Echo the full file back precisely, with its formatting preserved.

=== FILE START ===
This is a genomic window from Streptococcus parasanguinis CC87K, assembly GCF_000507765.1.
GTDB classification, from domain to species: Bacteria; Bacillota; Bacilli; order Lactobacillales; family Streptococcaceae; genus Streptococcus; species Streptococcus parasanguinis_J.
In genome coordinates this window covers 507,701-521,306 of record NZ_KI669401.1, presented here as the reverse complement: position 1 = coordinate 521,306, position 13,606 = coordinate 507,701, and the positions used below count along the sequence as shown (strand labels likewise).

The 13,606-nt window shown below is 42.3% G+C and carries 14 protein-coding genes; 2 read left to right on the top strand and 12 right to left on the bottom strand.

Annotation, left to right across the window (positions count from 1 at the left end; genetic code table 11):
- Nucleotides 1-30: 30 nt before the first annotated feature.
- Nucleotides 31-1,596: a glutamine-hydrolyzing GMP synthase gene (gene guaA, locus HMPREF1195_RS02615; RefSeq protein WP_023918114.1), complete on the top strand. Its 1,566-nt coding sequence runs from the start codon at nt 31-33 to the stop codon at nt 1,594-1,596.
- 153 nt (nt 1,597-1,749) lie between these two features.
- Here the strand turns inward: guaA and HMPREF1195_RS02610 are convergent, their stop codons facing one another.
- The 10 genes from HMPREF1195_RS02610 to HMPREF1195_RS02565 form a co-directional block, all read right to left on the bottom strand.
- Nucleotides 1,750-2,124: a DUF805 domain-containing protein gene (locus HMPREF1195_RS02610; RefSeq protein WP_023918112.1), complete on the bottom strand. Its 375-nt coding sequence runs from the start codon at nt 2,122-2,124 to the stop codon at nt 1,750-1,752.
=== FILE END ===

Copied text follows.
This is a genomic window from Streptococcus parasanguinis CC87K, assembly GCF_000507765.1.
GTDB classification, from domain to species: Bacteria; Bacillota; Bacilli; order Lactobacillales; family Streptococcaceae; genus Streptococcus; species Streptococcus parasanguinis_J.
In genome coordinates this window covers 507,701-521,306 of record NZ_KI669401.1, presented here as the reverse complement: position 1 = coordinate 521,306, position 13,606 = coordinate 507,701, and the positions used below count along the sequence as shown (strand labels likewise).

The 13,606-nt window shown below is 42.3% G+C and carries 14 protein-coding genes; 2 read left to right on the top strand and 12 right to left on the bottom strand.

Annotation, left to right across the window (positions count from 1 at the left end; genetic code table 11):
- Nucleotides 1-30: 30 nt before the first annotated feature.
- Nucleotides 31-1,596: a glutamine-hydrolyzing GMP synthase gene (gene guaA, locus HMPREF1195_RS02615; RefSeq protein WP_023918114.1), complete on the top strand. Its 1,566-nt coding sequence runs from the start codon at nt 31-33 to the stop codon at nt 1,594-1,596.
- 153 nt (nt 1,597-1,749) lie between these two features.
- Here the strand turns inward: guaA and HMPREF1195_RS02610 are convergent, their stop codons facing one another.
- The 10 genes from HMPREF1195_RS02610 to HMPREF1195_RS02565 form a co-directional block, all read right to left on the bottom strand.
- Nucleotides 1,750-2,124: a DUF805 domain-containing protein gene (locus HMPREF1195_RS02610; RefSeq protein WP_023918112.1), complete on the bottom strand. Its 375-nt coding sequence runs from the start codon at nt 2,122-2,124 to the stop codon at nt 1,750-1,752.